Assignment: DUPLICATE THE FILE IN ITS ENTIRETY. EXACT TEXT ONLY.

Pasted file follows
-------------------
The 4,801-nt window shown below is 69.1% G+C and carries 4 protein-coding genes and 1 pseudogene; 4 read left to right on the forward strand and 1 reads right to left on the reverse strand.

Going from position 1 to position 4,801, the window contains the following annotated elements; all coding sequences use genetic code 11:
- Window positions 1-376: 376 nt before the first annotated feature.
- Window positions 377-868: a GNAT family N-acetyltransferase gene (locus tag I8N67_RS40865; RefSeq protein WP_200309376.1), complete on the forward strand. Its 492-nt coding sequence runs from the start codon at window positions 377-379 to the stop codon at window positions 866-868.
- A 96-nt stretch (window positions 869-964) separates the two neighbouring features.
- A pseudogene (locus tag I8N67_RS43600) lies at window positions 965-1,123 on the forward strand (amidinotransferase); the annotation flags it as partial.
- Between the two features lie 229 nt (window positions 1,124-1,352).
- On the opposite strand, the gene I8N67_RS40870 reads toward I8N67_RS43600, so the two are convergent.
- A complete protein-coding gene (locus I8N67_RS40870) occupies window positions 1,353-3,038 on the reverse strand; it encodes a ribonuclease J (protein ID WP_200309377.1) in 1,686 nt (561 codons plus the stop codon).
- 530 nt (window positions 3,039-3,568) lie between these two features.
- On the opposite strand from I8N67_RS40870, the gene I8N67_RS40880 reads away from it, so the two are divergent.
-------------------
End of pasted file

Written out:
The 4,801-nt window shown below is 69.1% G+C and carries 4 protein-coding genes and 1 pseudogene; 4 read left to right on the forward strand and 1 reads right to left on the reverse strand.

Going from position 1 to position 4,801, the window contains the following annotated elements; all coding sequences use genetic code 11:
- Window positions 1-376: 376 nt before the first annotated feature.
- Window positions 377-868: a GNAT family N-acetyltransferase gene (locus tag I8N67_RS40865; RefSeq protein WP_200309376.1), complete on the forward strand. Its 492-nt coding sequence runs from the start codon at window positions 377-379 to the stop codon at window positions 866-868.
- A 96-nt stretch (window positions 869-964) separates the two neighbouring features.
- A pseudogene (locus tag I8N67_RS43600) lies at window positions 965-1,123 on the forward strand (amidinotransferase); the annotation flags it as partial.
- Between the two features lie 229 nt (window positions 1,124-1,352).
- On the opposite strand, the gene I8N67_RS40870 reads toward I8N67_RS43600, so the two are convergent.
- A complete protein-coding gene (locus I8N67_RS40870) occupies window positions 1,353-3,038 on the reverse strand; it encodes a ribonuclease J (protein ID WP_200309377.1) in 1,686 nt (561 codons plus the stop codon).
- 530 nt (window positions 3,039-3,568) lie between these two features.
- On the opposite strand from I8N67_RS40870, the gene I8N67_RS40880 reads away from it, so the two are divergent.